On the 23rd of November 2016, the EIP-SCC Manifesto on Citizen Engagement was launched during the Conference Inclusive Smart Cities: A European Manifesto on Citizen Engagement. Being the result of a successful co-creation experiment, the Manifesto was in fact drafted with the direct engagement of more than 50 stakeholders that actively contributed to shape its contents. Thanks to a sound dissemination strategy and being co-promoted with ICLEI Europe and ERRIN, it has reached multiple European and international stakeholders, being endorsed by more than 120 public and private sectors representatives…..Read More
e may have reached peak ‘smart city’. This trend depends on the continued densification of global urban areas and the exponential penetration of the internet into industries that were previously isolated from digitization. To see the peak in person, it’s best to get a glimpse at the Smart Cities World Congress in Barcelona; an event that brings together 17,000 people from around the world including 600 municipal leaders and over 500 international exhibitors.
At Urban-X, we see a new model for engineering the city as a service emerging; one in which top-down planning meets with bottoms-up participation and design that integrates people, businesses, buildings and other infrastructure. Open data and platforms that encourage creativity and economic vitality are a defining characteristic of the cities we want to live in.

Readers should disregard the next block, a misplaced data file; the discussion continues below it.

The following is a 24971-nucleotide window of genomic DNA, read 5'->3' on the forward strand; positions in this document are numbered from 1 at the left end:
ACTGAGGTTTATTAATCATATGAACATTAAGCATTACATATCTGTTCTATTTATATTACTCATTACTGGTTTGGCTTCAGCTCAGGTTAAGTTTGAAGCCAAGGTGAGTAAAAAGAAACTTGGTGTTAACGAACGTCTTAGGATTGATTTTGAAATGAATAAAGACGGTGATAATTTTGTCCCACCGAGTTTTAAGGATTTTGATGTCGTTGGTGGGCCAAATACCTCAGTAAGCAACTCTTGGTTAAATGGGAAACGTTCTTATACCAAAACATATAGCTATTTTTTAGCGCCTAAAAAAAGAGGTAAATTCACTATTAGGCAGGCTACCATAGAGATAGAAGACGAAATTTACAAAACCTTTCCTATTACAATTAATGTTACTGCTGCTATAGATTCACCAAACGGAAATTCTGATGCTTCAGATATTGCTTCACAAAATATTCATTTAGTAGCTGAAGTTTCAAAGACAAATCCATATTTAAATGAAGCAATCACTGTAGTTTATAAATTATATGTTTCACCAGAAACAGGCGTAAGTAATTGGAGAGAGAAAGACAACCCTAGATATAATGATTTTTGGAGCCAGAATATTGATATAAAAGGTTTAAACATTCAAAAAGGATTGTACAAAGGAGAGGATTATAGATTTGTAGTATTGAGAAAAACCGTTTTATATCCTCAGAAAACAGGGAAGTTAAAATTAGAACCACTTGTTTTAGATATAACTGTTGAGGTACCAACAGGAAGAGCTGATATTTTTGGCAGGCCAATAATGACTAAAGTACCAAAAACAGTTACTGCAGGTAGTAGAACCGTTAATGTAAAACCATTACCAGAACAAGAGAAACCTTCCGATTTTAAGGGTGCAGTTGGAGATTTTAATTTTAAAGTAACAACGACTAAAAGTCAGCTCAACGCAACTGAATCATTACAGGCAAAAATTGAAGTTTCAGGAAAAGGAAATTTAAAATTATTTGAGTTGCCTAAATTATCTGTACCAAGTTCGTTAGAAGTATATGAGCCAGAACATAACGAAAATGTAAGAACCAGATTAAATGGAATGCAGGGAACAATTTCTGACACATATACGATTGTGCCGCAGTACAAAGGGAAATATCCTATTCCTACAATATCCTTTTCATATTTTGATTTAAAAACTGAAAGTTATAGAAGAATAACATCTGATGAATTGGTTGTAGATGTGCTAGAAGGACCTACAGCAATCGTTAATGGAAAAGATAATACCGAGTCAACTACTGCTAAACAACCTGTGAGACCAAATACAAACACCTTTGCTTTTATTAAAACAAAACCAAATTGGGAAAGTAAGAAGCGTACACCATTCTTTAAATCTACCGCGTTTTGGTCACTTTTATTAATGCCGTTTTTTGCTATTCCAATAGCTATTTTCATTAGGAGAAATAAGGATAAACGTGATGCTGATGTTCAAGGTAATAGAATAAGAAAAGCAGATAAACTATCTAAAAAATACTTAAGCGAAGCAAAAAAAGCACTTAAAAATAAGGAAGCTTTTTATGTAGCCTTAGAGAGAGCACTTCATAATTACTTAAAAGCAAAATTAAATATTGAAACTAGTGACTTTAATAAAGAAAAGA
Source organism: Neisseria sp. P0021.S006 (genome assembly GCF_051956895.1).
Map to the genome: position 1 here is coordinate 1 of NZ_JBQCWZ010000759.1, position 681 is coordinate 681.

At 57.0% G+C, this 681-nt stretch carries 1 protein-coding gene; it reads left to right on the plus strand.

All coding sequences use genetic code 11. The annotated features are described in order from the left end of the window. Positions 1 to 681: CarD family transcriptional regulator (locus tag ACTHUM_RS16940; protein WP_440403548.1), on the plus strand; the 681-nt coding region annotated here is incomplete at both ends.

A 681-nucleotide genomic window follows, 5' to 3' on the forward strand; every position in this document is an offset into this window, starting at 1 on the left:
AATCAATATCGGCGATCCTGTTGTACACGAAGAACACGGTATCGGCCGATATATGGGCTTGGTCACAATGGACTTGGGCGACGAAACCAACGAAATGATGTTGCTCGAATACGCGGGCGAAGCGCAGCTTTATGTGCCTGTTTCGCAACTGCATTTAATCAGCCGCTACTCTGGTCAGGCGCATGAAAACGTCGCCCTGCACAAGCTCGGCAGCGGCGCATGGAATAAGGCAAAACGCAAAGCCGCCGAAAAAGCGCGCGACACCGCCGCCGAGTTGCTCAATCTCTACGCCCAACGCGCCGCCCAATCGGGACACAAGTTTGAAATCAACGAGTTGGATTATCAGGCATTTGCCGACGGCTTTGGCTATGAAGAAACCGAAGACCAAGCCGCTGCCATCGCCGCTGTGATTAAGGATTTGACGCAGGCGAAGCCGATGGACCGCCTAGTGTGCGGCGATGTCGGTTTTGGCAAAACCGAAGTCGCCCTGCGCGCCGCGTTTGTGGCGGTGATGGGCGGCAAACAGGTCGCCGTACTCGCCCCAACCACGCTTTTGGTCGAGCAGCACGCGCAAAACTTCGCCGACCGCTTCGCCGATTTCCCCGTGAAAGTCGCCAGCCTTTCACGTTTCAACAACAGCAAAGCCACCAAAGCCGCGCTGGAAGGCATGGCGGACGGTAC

The key to facing the climate crisis, security vulnerabilities and rapid urbanization is real citizen engagement and collaboration between the public and private sector. Startups have an important role to play, but the true economic potential of this space won’t be fully unlocked until we get good policy change and business model innovation from large companies.
Here are ten key takeaways from the Smart City World Congress in Barcelona that inform our path forward:Read More
n a time of urban transformation and digitalisation of smart cities, too little attention is sometime given to citizens. Citizen Focus Action Cluster strongly believes in citizens as fundamental actors for the regeneration and development of smart cities. Civic engagement, empowerment, participation and co-creation are at the basis of our advocacy approach since we acknowledge that citizen voice can be pivotal in providing the demand-side pressure on government, service providers and organisations needed to encourage full response to citizen needs…Read More
There’s no one way to build a smart city. Cities are different and the wants and needs of their citizens, while similar in many ways, are different in others. As many cities have found out, it’s not always easy to get citizens involved with planning and engaged in the process or who actually benefits (or does not benefit) from the…Read More
When kids put on their urban planner hats – cities are better for everyone The 1989 Convention on the Rights of the Child championed children’s participation in all social processes, but it wasn’t until the early 2000s that UNICEF took that goal further by introducing the concept of cities by and for children. In the last decade, organizations like the…Read More